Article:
John Deere workers union reaches tentative deal to end 2-week strike


The United Automobile Workers said on Saturday it had reached a tentative deal with farm equipment maker Deere & Company, potentially ending a strike involving around 10,000 workers that began in mid-October. The deal has yet to be approved by union members.

Deere workers, mostly in Iowa and Illinois, had gone on strike after rejecting an initial deal with the company earlier this month. Many workers had complained that the previously proposed contract produced insufficient wage increases and denied a traditional pension to new employees, even though the company was on the verge of a record high of nearly $ 6 billion. dollars in profit this year.

“Negotiators have focused on improving areas of concern identified by our members during our last ratification process,” said Chuck Browning, UAW vice president who oversaw the negotiations, in a statement, which said. cited the “increased economic gains” from the new agreement.

The statement also said the agreement “continues to provide the highest quality healthcare in the industry,” but makes no specific mention of pension arrangements. The union said it would not release details of the deal until John Deere workers had a chance to review them.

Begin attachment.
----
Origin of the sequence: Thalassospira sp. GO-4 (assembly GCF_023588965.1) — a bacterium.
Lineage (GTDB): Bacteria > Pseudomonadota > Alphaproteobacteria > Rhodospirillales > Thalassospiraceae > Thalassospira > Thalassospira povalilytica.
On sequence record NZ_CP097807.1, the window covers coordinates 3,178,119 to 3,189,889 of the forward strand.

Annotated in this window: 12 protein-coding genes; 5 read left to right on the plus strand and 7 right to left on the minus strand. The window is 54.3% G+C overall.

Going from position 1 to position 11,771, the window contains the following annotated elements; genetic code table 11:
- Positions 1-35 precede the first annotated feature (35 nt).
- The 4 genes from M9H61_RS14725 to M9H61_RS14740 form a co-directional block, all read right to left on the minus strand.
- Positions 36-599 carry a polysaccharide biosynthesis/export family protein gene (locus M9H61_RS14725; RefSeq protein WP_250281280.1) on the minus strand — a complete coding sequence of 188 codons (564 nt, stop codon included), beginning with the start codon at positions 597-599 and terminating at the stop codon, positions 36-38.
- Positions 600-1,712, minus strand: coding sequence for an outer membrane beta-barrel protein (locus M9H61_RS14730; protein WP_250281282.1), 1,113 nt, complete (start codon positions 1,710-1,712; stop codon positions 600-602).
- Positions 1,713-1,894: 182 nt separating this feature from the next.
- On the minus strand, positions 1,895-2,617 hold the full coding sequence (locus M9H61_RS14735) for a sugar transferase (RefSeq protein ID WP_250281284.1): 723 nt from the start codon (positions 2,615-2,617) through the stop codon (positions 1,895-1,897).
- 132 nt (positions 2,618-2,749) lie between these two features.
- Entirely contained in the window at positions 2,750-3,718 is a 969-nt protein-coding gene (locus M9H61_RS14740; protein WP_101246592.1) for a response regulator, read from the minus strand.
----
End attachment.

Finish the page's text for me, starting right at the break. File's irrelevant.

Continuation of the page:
Deere and Company acknowledged the deal in a statement but did not provide further details.

The initial agreement voted on by members was announced by the union on October 1 and would have increased wages by 5 or 6% this year, depending on the worker’s pay grade, and by 3% more in 2023 and 2025.

This would have increased retirement benefits for many workers, but traditional retirement benefits for workers hired after 1997 would have remained much lower than traditional benefits for workers hired before this year, and new hires would not have received at all. traditional pension.

The work stoppage came at a time when the number of strikes had increased from previous months, including more than 1,000 workers at Kellogg and more than 2,000 hospital workers in New York.

Some Deere workers have grown suspicious of their union leadership amid a spate of corruption scandals involving UAW officials and executives at the company then known as Fiat Chrysler, who have led to more than 15 convictions. Among them were two recent presidents of the UAW.

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